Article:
While much of the African region still lacks access to healthcare services, emerging innovations are revolutionizing the way health care is delivered across the African continent to reach a greater number of people with quality care in a cost-effective way.
Rising economic growth in African countries and advancements in knowledge and technology are helping to accelerate new approaches and opportunities to improve access to preventive and life-saving healthcare treatments and respond to the shortage of medical professionals, particularly in remote rural areas where care is often most needed.
The International Finance Corporation cites that sub-Saharan Africa makes up 11 percent of the world’s population, yet accounts for 24 percent of the global disease burden in human and financial costs.
Given these dire statistics, innovators are rolling up their sleeves to creatively identify solutions to bolster the speed and delivery of care to meet the growing healthcare demands in their local communities.
Consequently, many are applying private sector approaches to bring modern care to these communities. A major concern for many medical professionals throughout Africa is reaching patients where they are with quality care.
Access Afya is a Kenya-based social enterprise that was recognized by Ashoka Changemakers and General Electric Foundation for their private-sector healthcare delivery approach. In some of the most-impoverished urban communities in Nairobi, Kenya, Access Afya has installed a network of mini-health clinics, also known as “health kiosks,” where a nurse and trained community health worker provide basic healthcare services for a small fee.
By bringing care directly to patients, their approach is lowering the barrier to healthcare services and enabling patients to seek care and treatment early, thereby preventing emergency health situations. And the small fee for healthcare services assists in making health kiosks self-sustaining.
A Gallup poll in 2010 found that nearly 60 percent of the adult population in 17 countries in sub-Saharan Africa has access to mobile phones. Mobile phone usage continues to rise at a rapid pace by 18 percent each year in the region.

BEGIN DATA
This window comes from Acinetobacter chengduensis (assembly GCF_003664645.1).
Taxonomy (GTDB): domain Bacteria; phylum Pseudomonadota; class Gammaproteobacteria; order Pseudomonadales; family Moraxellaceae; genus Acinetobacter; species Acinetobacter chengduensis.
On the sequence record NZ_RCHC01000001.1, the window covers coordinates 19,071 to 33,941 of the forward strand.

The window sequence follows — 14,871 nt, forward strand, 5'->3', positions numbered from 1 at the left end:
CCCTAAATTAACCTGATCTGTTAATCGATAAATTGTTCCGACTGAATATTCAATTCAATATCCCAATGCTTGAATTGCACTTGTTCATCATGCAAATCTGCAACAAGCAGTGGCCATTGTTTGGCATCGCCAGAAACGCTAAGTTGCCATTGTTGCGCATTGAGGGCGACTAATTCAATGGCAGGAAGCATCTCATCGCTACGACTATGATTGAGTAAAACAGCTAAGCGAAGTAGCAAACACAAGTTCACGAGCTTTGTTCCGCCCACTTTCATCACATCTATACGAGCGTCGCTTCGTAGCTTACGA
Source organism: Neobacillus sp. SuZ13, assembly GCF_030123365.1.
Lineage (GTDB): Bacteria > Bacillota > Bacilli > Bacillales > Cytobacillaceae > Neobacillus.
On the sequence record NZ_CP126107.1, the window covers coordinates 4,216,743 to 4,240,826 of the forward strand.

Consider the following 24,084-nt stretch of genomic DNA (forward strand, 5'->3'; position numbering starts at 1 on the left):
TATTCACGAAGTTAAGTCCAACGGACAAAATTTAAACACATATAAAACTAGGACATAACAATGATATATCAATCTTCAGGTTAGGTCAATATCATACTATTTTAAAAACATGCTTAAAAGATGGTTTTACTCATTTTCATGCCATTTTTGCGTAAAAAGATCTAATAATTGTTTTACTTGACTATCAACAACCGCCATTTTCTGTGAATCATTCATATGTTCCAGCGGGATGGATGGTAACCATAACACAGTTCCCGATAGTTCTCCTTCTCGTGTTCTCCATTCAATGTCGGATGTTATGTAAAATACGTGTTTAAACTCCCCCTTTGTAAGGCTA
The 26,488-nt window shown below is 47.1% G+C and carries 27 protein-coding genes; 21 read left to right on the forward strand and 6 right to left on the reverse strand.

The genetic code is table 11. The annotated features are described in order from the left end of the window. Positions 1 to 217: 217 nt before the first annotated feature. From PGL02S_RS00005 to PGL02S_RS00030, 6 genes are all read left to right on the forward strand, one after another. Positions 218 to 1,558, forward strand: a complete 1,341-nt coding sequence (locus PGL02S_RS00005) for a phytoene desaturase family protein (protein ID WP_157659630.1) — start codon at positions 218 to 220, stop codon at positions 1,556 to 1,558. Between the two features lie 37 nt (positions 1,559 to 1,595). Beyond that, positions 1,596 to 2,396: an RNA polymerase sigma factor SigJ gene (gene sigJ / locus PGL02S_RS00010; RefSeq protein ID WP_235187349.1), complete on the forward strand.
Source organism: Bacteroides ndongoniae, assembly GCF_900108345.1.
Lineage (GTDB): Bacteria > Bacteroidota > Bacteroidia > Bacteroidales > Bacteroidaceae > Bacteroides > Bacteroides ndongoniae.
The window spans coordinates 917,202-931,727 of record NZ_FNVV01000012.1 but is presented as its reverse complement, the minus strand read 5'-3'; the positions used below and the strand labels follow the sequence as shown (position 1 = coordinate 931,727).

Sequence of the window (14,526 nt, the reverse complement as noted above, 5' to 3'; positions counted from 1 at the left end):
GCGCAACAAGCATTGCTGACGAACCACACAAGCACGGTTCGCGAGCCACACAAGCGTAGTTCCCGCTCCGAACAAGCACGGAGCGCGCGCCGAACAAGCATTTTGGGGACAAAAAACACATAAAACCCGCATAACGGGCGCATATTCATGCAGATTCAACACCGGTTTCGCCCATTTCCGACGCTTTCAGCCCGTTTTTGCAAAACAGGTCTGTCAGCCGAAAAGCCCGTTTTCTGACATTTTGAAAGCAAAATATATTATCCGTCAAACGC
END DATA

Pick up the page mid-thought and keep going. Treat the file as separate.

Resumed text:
Social entrepreneurs and healthcare innovators are increasingly recognizing this trend in mobile phone usage and are leveraging it to transform the existing healthcare delivery system.
Since mobile phones have become a vehicle for millions of people to receive and share information, innovative organizations are using text messages to follow up with patients for ongoing treatment, especially for chronic diseases.
The Internet is also connecting local healthcare professionals in rural areas with specialist doctors in metropolitan areas to pass along critical healthcare information remotely for patients who would typically have to travel great distances for care.
With a shortage of trained medical professionals in many African countries, investing in human capital in the health sector is absolutely essential. Hospitals and healthcare clinics are training nurse practitioners to move beyond their traditional role to deliver basic, quality care and take on some of the medical responsibilities of doctors and community health workers, who, in turn, are filling in for the nurses’ role.
Universities and colleges must also design their curriculums and standards to effectively prepare healthcare professionals for the needs of communities where they will serve.
Innovations in the healthcare sector abound throughout Africa. The organization that I lead, The Africa-America Institute, will hold a panel discussion on “Emerging Opportunities: Why the Healthcare Sector Should Be on Your Career Radar” at our Second Annual Talent Summit on Saturday, May 3, at New York City’s Baruch College.
This session will explore recent trends and will spark discussions on how to best leverage skills to be a part of the innovation and change that is shaping the future of Africa’s healthcare sector.